You know the guy looks familiar, but some how out of place—the one coaxing the blues out the mouth harp. Where have you seen him before?
The blue jeans and faded T-shirt don’t give him away. If he had on a coat and tie? Maybe.
It’s likely you’ve seen him on a television news program or in newspaper photo. That’s Botetourt County Commonwealth’s Attorney Joel Branscom, who puts crooks away in his home county, but has been called all over Southwestern Virginia as a special prosecutor.
Branscom plays harmonica for the three-year-old band Solrevolt, which is releasing its first CD during a release party Saturday, Feb. 27 at Blues5 Restaurant in Downtown Roanoke (the public is invited).
Branscom’s not the only lawman (of sorts) in this band of six blues lovers, nor the only Botetourt boy. The guy on the drums, Buck Sink, is a Blue Ridge native.
Solrevolt also is comprised of four Roanoke City Forensic Crime Scene Investigators—Chad Sacra is on keyboard and vocals, Sink on drums, Rick Drewery on rhythm guitar and Travis Barber on bass guitar.
Lead guitarist and vocalist Scott Neal’s background, the band members say, is “shrouded in mystery.” Neal hails from the Cave Spring area while Barber and Drewery are from Vinton. Sacra lives in Bedford County.
The band plays its own original music, which members say is heavily influenced by blues, but they play some rock ‘n roll, too, as is borne out by the self-titled CD “Solrevolt.”
The band formed in 2007 when Buck, Scott and Chad joined with Drewery to form the band after playing in another group. Solrevolt was born out of their desire to find their own sound.
Branscom stepped in with his harmonica at the same time he was serving as president of the Virginia Association of Commonwealths Attorneys and chairman of the Commonwealths Attorneys Services Council, a state agency.
He’d already played with The Doorkeepers, Blue Calhoun, The Electric Barbecue Space Lawyer Band (one gig) and, occasionally, The Guard. He also sat in with Bob Margolin, Billy Wirtz, and Saffire.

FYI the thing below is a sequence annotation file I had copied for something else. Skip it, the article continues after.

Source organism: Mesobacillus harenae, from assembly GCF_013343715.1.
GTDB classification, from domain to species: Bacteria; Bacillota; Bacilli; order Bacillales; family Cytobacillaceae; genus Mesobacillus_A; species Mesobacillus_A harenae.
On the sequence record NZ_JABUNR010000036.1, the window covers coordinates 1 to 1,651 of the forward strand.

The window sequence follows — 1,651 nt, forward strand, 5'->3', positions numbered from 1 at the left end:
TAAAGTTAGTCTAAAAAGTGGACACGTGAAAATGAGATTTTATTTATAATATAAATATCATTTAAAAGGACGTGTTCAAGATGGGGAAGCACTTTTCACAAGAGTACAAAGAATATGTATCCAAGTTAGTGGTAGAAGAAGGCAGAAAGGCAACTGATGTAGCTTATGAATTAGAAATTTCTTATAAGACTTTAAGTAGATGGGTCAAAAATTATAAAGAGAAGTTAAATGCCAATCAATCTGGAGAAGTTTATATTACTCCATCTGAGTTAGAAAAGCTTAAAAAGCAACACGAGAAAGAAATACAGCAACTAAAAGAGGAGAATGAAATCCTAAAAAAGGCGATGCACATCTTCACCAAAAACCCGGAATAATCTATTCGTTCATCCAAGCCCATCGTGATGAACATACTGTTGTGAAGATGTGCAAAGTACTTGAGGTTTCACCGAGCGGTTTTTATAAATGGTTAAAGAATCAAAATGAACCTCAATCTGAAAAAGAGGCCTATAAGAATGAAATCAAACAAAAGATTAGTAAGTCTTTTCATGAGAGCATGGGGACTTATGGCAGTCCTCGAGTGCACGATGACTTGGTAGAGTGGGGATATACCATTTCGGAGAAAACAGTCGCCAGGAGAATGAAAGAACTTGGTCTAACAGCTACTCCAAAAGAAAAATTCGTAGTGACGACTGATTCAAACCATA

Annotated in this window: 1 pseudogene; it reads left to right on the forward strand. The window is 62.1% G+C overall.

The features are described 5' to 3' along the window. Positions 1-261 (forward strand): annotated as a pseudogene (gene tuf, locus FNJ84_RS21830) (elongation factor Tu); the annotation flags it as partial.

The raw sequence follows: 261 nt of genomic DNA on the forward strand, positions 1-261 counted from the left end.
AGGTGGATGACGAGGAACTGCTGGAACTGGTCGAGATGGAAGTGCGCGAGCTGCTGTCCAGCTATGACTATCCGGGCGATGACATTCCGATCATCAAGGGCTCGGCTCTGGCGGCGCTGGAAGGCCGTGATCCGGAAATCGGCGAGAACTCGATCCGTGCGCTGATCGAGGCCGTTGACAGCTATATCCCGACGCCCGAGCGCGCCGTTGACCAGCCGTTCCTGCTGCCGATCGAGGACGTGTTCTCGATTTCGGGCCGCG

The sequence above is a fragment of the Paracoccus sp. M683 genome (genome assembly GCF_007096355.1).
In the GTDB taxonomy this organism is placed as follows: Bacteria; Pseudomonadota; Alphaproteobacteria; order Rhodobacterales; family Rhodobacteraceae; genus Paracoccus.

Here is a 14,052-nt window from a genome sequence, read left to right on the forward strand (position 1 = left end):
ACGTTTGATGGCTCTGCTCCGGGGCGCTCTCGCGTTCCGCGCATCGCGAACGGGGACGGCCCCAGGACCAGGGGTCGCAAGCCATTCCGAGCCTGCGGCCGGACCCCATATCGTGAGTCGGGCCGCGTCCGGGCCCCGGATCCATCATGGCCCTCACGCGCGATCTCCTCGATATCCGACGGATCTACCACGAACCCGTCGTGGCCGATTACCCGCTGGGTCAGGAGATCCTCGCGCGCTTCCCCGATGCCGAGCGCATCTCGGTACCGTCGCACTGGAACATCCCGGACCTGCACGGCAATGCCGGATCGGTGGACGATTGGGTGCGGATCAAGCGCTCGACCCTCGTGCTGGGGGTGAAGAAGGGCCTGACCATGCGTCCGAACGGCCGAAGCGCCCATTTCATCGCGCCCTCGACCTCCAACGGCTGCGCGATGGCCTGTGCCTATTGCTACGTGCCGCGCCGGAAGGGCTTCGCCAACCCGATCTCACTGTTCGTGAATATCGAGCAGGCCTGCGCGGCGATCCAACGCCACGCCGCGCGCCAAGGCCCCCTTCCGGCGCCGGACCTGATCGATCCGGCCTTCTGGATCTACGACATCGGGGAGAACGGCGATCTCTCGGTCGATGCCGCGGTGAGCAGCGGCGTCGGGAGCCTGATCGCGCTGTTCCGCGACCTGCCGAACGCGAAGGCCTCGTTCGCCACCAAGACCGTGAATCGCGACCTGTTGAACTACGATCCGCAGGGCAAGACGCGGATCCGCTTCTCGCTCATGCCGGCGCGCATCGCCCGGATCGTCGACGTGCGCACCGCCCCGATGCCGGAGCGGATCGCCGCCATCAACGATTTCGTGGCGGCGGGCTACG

Sink grew up in the Blue Ridge area and began playing drums in the sixth grade. “There is something about the crack of a snare drum and the low end boom sound of the bass drum, that calls me back to playing the drums,” he said.
After a 20-year hiatus from playing, Buck took some lessons from a local Highland drummer from a bagpipe band, and started playing snare with a piper. Then, he said, the drumming bug bit him once again.
He and co-worker and keyboardist Chad Sacra started talking music, and the two called together
some other musicians and started playing.
“Drumming is a release for me, it is a very unique instrument in that you can keep it as simple as you like, or dress it up and add as many pieces of percussion as you want,” Sink said.
Sink said he likes to keep things simple with Solrevolt, playing a four-piece acoustic set, and he enjoys being the heartbeat of the rhythm section.
The other band members all have musical backgrounds they’ve molded into a band that plays familiar and what members call original music they say is heavily influenced by blues and rock artists such as B. B. King, Eric Clapton, the Allman Brothers, among many others.
Drewery says it’s hard to classify the band because it’ll play blues and some rock ‘n roll, or rock fusion.
Solrevolt has performed for a fundraising benefit show at Blue5 Restaurant for injured Roanoke City Police Officer Brian Lawrence in June 2008, as well as two other related events following.
The band also opened for the national blues recording artist Candye Kane at Blue5 in November 2009.
Now, the band performs monthly at area venues, and the band’s schedule of upcoming events can be viewed at its website, www.myspace.com/solrevoltband.
Solrevolt’s new CD, “Solrevolt” will be available at the upcoming February 27 event at Blue5 at 9 p.m., and the band very much hopes that anyone who loves improvisational rock and blues music will come, Drewery said.
The band also performs and will have the new CD available at the Pomegranate Restaurant and Gathering Place at 106 Stoney Battery Road, Troutville, the following Saturday, March. 6 at 8 p.m.